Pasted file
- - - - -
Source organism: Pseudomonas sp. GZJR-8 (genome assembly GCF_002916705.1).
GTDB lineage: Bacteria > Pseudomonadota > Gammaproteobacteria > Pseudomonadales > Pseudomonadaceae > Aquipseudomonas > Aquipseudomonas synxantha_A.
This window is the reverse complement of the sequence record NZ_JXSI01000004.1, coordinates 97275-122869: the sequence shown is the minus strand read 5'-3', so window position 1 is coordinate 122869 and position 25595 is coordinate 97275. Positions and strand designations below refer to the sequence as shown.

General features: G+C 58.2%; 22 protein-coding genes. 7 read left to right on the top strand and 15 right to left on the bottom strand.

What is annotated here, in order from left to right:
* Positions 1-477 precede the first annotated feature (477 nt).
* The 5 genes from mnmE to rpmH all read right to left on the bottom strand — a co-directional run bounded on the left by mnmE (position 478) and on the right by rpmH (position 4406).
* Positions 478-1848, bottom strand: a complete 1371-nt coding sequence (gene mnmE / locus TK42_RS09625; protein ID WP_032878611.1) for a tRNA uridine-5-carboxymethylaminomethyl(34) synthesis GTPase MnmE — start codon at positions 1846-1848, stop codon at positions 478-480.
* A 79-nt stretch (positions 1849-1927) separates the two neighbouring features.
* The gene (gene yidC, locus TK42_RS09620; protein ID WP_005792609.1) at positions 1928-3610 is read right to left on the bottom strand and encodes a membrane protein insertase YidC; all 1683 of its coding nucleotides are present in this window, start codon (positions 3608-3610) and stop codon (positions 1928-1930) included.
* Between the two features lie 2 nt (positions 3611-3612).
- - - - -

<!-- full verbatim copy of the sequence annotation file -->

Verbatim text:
Source organism: Pseudomonas sp. GZJR-8 (genome assembly GCF_002916705.1).
GTDB lineage: Bacteria > Pseudomonadota > Gammaproteobacteria > Pseudomonadales > Pseudomonadaceae > Aquipseudomonas > Aquipseudomonas synxantha_A.
This window is the reverse complement of the sequence record NZ_JXSI01000004.1, coordinates 97275-122869: the sequence shown is the minus strand read 5'-3', so window position 1 is coordinate 122869 and position 25595 is coordinate 97275. Positions and strand designations below refer to the sequence as shown.

General features: G+C 58.2%; 22 protein-coding genes. 7 read left to right on the top strand and 15 right to left on the bottom strand.

What is annotated here, in order from left to right:
* Positions 1-477 precede the first annotated feature (477 nt).
* The 5 genes from mnmE to rpmH all read right to left on the bottom strand — a co-directional run bounded on the left by mnmE (position 478) and on the right by rpmH (position 4406).
* Positions 478-1848, bottom strand: a complete 1371-nt coding sequence (gene mnmE / locus TK42_RS09625; protein ID WP_032878611.1) for a tRNA uridine-5-carboxymethylaminomethyl(34) synthesis GTPase MnmE — start codon at positions 1846-1848, stop codon at positions 478-480.
* A 79-nt stretch (positions 1849-1927) separates the two neighbouring features.
* The gene (gene yidC, locus TK42_RS09620; protein ID WP_005792609.1) at positions 1928-3610 is read right to left on the bottom strand and encodes a membrane protein insertase YidC; all 1683 of its coding nucleotides are present in this window, start codon (positions 3608-3610) and stop codon (positions 1928-1930) included.
* Between the two features lie 2 nt (positions 3611-3612).